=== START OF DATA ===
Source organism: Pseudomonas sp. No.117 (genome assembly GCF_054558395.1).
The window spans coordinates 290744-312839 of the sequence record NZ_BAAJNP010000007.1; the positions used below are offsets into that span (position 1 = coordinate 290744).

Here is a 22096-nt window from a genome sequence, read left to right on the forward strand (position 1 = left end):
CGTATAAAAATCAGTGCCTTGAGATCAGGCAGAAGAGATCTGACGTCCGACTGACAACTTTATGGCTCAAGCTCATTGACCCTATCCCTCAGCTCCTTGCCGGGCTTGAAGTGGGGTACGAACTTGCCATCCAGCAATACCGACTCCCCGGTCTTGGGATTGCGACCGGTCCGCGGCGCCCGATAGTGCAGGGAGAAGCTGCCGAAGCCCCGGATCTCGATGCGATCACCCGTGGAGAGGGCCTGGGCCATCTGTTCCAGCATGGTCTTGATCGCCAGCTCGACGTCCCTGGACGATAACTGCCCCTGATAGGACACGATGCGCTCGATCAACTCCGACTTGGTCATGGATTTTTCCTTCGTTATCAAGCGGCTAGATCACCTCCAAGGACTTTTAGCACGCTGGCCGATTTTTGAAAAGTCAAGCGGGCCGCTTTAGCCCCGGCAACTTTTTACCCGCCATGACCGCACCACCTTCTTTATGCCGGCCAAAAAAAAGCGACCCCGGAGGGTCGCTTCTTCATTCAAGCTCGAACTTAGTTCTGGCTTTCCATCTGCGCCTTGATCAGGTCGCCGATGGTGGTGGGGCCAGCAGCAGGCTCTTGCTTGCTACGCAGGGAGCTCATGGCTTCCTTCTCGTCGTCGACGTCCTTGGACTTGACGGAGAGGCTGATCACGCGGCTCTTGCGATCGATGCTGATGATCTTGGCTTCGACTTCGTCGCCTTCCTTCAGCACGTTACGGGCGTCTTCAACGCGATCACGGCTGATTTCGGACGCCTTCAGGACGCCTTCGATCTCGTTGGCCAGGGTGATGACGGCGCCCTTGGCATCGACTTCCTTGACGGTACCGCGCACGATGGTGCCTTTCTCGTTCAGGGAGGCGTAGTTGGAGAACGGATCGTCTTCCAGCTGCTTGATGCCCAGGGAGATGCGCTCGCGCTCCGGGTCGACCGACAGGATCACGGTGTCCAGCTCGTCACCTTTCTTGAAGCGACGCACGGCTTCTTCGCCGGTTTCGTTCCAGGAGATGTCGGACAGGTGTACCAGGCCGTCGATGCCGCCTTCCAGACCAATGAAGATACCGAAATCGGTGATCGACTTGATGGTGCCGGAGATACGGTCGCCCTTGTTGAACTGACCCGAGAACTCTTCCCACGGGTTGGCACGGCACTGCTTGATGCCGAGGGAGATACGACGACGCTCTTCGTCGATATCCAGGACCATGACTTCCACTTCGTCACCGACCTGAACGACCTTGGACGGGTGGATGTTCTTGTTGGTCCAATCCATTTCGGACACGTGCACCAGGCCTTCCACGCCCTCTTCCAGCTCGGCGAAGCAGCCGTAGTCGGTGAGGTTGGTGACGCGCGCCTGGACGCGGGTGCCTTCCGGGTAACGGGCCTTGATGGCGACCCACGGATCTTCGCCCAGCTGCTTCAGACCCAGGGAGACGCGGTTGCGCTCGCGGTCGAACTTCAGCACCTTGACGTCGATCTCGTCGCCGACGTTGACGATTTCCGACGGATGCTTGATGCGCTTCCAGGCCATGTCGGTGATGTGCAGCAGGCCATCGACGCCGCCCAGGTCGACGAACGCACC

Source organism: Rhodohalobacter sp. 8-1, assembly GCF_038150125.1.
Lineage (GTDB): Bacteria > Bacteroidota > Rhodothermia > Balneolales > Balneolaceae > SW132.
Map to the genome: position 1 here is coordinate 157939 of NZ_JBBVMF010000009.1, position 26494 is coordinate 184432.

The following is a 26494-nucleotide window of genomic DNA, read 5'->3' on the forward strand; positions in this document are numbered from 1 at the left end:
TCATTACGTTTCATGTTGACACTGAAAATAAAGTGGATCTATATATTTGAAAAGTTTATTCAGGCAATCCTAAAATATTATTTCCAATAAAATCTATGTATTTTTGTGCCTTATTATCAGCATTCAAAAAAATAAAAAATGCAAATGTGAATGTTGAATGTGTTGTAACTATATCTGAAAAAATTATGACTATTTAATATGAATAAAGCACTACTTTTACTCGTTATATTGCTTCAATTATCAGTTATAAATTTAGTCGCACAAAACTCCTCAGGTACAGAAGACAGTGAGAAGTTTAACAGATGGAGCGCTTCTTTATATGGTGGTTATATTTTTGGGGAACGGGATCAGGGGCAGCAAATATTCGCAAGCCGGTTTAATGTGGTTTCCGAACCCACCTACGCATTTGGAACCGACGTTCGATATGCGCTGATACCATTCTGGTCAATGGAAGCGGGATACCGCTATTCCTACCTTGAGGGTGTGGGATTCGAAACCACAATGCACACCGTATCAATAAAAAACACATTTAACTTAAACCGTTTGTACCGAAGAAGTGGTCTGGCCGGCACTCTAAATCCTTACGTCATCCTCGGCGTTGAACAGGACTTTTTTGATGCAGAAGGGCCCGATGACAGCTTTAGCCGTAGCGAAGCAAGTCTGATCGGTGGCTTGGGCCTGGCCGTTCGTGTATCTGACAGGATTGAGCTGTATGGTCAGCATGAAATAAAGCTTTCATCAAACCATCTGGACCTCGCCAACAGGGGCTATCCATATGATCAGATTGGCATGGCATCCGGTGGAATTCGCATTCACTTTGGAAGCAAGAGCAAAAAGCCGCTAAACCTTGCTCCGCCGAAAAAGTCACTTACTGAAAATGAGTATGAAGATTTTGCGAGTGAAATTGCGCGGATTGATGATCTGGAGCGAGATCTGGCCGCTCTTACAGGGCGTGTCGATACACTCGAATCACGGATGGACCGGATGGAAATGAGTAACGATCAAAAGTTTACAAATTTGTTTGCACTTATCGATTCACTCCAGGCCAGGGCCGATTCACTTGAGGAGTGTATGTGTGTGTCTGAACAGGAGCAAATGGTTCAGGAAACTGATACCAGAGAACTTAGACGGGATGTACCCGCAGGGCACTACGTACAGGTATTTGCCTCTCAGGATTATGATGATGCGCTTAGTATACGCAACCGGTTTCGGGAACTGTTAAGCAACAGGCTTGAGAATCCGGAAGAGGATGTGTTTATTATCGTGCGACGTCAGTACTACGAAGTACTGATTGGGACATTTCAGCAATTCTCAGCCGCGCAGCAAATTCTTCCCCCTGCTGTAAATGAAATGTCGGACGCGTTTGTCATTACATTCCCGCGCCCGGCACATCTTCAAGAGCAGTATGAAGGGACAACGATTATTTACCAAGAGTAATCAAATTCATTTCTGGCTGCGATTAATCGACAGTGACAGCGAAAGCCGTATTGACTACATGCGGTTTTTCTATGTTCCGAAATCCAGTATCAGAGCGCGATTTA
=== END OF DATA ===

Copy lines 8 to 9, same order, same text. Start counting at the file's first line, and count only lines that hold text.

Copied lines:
The following is a 26494-nucleotide window of genomic DNA, read 5'->3' on the forward strand; positions in this document are numbered from 1 at the left end:
TCATTACGTTTCATGTTGACACTGAAAATAAAGTGGATCTATATATTTGAAAAGTTTATTCAGGCAATCCTAAAATATTATTTCCAATAAAATCTATGTATTTTTGTGCCTTATTATCAGCATTCAAAAAAATAAAAAATGCAAATGTGAATGTTGAATGTGTTGTAACTATATCTGAAAAAATTATGACTATTTAATATGAATAAAGCACTACTTTTACTCGTTATATTGCTTCAATTATCAGTTATAAATTTAGTCGCACAAAACTCCTCAGGTACAGAAGACAGTGAGAAGTTTAACAGATGGAGCGCTTCTTTATATGGTGGTTATATTTTTGGGGAACGGGATCAGGGGCAGCAAATATTCGCAAGCCGGTTTAATGTGGTTTCCGAACCCACCTACGCATTTGGAACCGACGTTCGATATGCGCTGATACCATTCTGGTCAATGGAAGCGGGATACCGCTATTCCTACCTTGAGGGTGTGGGATTCGAAACCACAATGCACACCGTATCAATAAAAAACACATTTAACTTAAACCGTTTGTACCGAAGAAGTGGTCTGGCCGGCACTCTAAATCCTTACGTCATCCTCGGCGTTGAACAGGACTTTTTTGATGCAGAAGGGCCCGATGACAGCTTTAGCCGTAGCGAAGCAAGTCTGATCGGTGGCTTGGGCCTGGCCGTTCGTGTATCTGACAGGATTGAGCTGTATGGTCAGCATGAAATAAAGCTTTCATCAAACCATCTGGACCTCGCCAACAGGGGCTATCCATATGATCAGATTGGCATGGCATCCGGTGGAATTCGCATTCACTTTGGAAGCAAGAGCAAAAAGCCGCTAAACCTTGCTCCGCCGAAAAAGTCACTTACTGAAAATGAGTATGAAGATTTTGCGAGTGAAATTGCGCGGATTGATGATCTGGAGCGAGATCTGGCCGCTCTTACAGGGCGTGTCGATACACTCGAATCACGGATGGACCGGATGGAAATGAGTAACGATCAAAAGTTTACAAATTTGTTTGCACTTATCGATTCACTCCAGGCCAGGGCCGATTCACTTGAGGAGTGTATGTGTGTGTCTGAACAGGAGCAAATGGTTCAGGAAACTGATACCAGAGAACTTAGACGGGATGTACCCGCAGGGCACTACGTACAGGTATTTGCCTCTCAGGATTATGATGATGCGCTTAGTATACGCAACCGGTTTCGGGAACTGTTAAGCAACAGGCTTGAGAATCCGGAAGAGGATGTGTTTATTATCGTGCGACGTCAGTACTACGAAGTACTGATTGGGACATTTCAGCAATTCTCAGCCGCGCAGCAAATTCTTCCCCCTGCTGTAAATGAAATGTCGGACGCGTTTGTCATTACATTCCCGCGCCCGGCACATCTTCAAGAGCAGTATGAAGGGACAACGATTATTTACCAAGAGTAATCAAATTCATTTCTGGCTGCGATTAATCGACAGTGACAGCGAAAGCCGTATTGACTACATGCGGTTTTTCTATGTTCCGAAATCCAGTATCAGAGCGCGATTTA